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Old 02-26-2008, 09:45 AM  
PMS
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Default Basement Questions

I have bought books and read all over the internet but still have questions about building a room. When we are framing the wall we know we have to rent the gun that puts the nails into the concrete floor so I thought maybe would want to rent a nail gun at the same time but no where do I see anyone recommending nail guns to build the frame. Can you even use a nail gun to toenail in nails. Also I wanted to put insulation up in the ceiling joists but it is the "silent" floor joists and the inside of the lip is 19 in wide and the lips are 17 in wide. I thought if I could find 19" batting the lips on either side would keep it up there but I only see 15" or 23" at the home improvement stores. If there isn't 19 in then what do you use to keep it up. I looked at our county building code web site and they give some of the minimum code requirements which is 7 ft ceiling height. I don't have this all over the room and I saw in one book that to meet code half of the ceiling has to be the minimum height. Is that true? One more, are the Saniplus (upward flush) toliets expensive and do they work alright. Thank you so much for any help.



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Old 02-26-2008, 11:26 AM  
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First...Welcome! Enjoy the board...

I can answer at least a couple of your questions.

Yes, a framing gun can tonail. Most big box stores and tool rental places have them.

You can buy the 23" wide batts and cut them to the right width. They'll be more difficult to attach, but would work.

There are some new (to me anyways) insulation batts on the market that have perforations to allow you to tear them to the width you want.

That's all I've got



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Old 02-26-2008, 12:05 PM  
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Hello PMS:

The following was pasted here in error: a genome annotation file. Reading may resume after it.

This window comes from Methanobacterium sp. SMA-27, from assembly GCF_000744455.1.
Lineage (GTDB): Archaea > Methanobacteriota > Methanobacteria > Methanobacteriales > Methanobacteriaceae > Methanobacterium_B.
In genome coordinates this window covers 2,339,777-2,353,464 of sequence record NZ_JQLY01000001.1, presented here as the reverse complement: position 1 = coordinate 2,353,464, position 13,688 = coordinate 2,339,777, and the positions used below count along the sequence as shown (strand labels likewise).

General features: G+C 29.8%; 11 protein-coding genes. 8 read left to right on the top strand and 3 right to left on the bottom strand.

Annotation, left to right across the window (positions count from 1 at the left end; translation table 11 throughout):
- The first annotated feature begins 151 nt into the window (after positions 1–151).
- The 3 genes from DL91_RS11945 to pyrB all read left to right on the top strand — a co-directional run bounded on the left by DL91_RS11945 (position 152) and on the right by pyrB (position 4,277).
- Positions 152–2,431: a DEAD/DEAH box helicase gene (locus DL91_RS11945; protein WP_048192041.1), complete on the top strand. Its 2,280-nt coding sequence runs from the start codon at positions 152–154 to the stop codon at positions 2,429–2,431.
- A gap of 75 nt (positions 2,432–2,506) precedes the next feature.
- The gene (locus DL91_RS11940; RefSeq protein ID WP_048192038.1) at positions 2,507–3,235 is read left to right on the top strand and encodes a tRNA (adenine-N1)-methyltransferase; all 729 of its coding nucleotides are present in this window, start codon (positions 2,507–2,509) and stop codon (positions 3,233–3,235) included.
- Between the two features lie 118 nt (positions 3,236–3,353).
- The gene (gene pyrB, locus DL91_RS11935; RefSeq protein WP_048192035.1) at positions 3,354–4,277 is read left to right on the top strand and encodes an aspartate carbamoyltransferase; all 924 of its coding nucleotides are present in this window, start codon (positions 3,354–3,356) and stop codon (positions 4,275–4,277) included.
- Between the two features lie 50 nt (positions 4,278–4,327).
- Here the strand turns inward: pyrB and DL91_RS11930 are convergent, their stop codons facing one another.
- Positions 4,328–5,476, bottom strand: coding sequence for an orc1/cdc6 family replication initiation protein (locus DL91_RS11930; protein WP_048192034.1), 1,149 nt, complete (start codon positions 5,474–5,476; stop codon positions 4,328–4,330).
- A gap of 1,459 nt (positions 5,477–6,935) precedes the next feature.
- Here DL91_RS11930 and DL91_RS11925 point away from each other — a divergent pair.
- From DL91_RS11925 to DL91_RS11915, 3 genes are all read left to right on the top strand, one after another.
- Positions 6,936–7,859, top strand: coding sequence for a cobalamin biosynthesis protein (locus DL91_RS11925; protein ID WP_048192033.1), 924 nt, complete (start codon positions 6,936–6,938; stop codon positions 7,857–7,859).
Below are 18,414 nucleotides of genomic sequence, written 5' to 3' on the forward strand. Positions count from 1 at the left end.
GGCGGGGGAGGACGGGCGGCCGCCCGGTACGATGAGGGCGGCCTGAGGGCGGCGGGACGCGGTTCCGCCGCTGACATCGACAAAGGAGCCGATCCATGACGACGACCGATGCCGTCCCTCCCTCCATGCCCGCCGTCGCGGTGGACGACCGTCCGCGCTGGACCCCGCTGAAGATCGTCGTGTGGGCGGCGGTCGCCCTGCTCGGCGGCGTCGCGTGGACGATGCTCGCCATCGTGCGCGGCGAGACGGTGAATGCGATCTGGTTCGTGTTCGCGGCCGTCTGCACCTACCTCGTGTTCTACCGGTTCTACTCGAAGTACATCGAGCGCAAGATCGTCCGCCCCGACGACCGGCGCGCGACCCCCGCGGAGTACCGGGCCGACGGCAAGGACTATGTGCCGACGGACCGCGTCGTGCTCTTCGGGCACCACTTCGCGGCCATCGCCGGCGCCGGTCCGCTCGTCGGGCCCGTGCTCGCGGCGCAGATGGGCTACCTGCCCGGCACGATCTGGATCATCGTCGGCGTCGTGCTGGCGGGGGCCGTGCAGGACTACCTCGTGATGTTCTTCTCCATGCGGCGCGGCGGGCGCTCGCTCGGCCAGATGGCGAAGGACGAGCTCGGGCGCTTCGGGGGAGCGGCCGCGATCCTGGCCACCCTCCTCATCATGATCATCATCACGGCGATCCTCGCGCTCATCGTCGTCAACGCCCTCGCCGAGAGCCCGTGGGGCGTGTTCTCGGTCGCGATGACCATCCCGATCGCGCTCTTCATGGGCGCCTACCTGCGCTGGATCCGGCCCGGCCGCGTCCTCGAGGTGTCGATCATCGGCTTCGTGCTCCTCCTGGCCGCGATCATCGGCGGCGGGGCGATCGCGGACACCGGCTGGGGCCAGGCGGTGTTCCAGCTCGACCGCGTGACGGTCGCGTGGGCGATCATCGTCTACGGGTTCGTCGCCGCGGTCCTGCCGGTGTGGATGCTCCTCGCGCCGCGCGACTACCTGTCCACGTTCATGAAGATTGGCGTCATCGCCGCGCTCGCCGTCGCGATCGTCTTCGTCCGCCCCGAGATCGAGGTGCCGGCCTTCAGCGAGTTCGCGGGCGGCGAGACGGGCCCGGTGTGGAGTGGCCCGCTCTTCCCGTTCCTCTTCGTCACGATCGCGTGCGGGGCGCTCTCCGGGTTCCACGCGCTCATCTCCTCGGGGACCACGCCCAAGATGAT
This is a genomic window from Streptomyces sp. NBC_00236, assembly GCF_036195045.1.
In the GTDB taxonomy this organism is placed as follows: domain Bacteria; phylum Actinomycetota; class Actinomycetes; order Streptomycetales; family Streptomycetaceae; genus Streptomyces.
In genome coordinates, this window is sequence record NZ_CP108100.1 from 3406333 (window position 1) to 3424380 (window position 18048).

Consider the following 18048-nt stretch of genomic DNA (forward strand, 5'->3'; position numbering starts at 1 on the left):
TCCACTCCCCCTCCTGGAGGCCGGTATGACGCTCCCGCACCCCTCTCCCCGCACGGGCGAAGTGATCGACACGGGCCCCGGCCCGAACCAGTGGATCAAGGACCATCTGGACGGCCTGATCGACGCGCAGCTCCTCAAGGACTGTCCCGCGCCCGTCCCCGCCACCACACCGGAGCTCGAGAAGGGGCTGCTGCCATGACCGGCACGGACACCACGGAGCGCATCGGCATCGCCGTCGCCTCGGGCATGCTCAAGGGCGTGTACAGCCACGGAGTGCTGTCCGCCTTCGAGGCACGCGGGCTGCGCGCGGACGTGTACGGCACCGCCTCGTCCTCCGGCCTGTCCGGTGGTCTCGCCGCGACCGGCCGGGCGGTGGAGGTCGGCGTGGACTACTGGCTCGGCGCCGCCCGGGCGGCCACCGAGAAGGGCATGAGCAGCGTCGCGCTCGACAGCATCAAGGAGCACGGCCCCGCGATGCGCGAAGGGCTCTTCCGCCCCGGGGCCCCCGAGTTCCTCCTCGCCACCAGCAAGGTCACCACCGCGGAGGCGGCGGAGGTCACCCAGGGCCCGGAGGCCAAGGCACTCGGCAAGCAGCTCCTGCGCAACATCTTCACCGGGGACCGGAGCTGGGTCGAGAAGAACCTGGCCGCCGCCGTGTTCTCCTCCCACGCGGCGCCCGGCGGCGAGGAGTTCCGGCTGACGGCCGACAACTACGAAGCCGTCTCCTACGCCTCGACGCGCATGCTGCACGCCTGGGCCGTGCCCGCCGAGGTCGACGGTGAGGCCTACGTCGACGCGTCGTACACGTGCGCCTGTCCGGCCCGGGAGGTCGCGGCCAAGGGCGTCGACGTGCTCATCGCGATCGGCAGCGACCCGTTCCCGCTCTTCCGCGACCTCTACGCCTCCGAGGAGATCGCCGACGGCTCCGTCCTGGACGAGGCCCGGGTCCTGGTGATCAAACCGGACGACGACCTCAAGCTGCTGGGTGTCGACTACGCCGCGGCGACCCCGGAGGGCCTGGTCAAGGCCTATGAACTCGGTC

Jeff has put you on the right track; I just want to add some more to his answer.
It might be easier to say 'cut the batts to the 19" length' and then they can be installed with push wires for the 24" spacing. Just place a piece in the top of the opening and put 2 push wires under it.
I can't speak for your local building inspector but yours is an existing ceiling height and he might not say anything. Otherwise, you would have to break up the floor, dig deeper and re-pour the floor.
I'm not familliar with the toilet you mentioned but I know there are some that flush into a tank, then grind and pump the waste out when it gets a certain level in the tank. They work very well. You just have to join it to your present sewer with direct fittings (glue it, screw it or clamp it). You don't want to leave an opening for foul odors to escape into the house.
Glenn

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Old 02-26-2008, 12:14 PM  
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Push wires...That's what I was trying to remember

Thanks, glennjanie.

Another thought on ceiling height. If you're applying for permits, make sure to document the 7' height, and make sure to bring it to their attention, along with the fact that it's that way now.

As glennjanie said, they may require that you change it if you proceed, or they may let it go. I don't know what it's like where you live, but where I live, we can get a "variance" for things like that.